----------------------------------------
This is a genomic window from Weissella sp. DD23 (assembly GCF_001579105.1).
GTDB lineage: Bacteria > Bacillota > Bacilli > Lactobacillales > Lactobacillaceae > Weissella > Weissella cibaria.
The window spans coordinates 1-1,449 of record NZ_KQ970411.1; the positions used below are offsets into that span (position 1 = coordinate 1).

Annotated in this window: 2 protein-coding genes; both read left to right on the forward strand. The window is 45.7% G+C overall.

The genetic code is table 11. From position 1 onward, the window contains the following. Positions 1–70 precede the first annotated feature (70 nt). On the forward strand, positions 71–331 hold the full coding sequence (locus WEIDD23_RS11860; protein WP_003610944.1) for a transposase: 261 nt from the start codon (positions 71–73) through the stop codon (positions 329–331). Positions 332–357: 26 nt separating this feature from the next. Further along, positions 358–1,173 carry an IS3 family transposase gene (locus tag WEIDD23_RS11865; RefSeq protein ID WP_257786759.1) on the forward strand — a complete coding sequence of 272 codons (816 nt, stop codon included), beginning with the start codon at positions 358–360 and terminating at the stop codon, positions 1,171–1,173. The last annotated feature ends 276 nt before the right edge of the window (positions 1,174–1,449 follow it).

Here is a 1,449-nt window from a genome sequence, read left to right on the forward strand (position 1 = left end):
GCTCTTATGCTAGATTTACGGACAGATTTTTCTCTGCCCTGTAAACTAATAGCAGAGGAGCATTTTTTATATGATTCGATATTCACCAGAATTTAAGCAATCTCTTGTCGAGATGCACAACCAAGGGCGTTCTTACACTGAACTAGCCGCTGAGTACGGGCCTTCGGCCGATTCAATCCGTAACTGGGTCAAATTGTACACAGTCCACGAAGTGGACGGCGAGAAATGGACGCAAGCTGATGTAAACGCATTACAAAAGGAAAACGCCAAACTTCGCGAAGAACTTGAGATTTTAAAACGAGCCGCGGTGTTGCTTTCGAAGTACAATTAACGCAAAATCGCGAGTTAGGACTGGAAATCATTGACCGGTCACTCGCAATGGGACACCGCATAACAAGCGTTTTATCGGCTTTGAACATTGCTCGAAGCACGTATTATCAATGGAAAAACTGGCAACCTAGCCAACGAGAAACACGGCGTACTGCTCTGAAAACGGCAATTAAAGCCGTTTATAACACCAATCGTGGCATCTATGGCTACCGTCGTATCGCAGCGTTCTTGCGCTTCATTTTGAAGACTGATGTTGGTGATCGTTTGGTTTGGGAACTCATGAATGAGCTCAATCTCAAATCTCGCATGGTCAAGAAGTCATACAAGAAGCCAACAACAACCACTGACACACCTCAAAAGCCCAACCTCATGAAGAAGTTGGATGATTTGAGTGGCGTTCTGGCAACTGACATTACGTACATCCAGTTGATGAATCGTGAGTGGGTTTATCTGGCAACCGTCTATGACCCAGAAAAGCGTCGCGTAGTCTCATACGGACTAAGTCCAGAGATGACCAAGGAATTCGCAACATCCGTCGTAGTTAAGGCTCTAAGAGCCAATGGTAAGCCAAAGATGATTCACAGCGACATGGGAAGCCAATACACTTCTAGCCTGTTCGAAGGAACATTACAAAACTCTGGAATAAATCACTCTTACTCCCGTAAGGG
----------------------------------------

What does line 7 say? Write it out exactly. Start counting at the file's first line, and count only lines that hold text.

GCTCTTATGCTAGATTTACGGACAGATTTTTCTCTGCCCTGTAAACTAATAGCAGAGGAGCATTTTTTATATGATTCGATATTCACCAGAATTTAAGCAATCTCTTGTCGAGATGCACAACCAAGGGCGTTCTTACACTGAACTAGCCGCTGAGTACGGGCCTTCGGCCGATTCAATCCGTAACTGGGTCAAATTGTACACAGTCCACGAAGTGGACGGCGAGAAATGGACGCAAGCTGATGTAAACGCATTACAAAAGGAAAACGCCAAACTTCGCGAAGAACTTGAGATTTTAAAACGAGCCGCGGTGTTGCTTTCGAAGTACAATTAACGCAAAATCGCGAGTTAGGACTGGAAATCATTGACCGGTCACTCGCAATGGGACACCGCATAACAAGCGTTTTATCGGCTTTGAACATTGCTCGAAGCACGTATTATCAATGGAAAAACTGGCAACCTAGCCAACGAGAAACACGGCGTACTGCTCTGAAAACGGCAATTAAAGCCGTTTATAACACCAATCGTGGCATCTATGGCTACCGTCGTATCGCAGCGTTCTTGCGCTTCATTTTGAAGACTGATGTTGGTGATCGTTTGGTTTGGGAACTCATGAATGAGCTCAATCTCAAATCTCGCATGGTCAAGAAGTCATACAAGAAGCCAACAACAACCACTGACACACCTCAAAAGCCCAACCTCATGAAGAAGTTGGATGATTTGAGTGGCGTTCTGGCAACTGACATTACGTACATCCAGTTGATGAATCGTGAGTGGGTTTATCTGGCAACCGTCTATGACCCAGAAAAGCGTCGCGTAGTCTCATACGGACTAAGTCCAGAGATGACCAAGGAATTCGCAACATCCGTCGTAGTTAAGGCTCTAAGAGCCAATGGTAAGCCAAAGATGATTCACAGCGACATGGGAAGCCAATACACTTCTAGCCTGTTCGAAGGAACATTACAAAACTCTGGAATAAATCACTCTTACTCCCGTAAGGG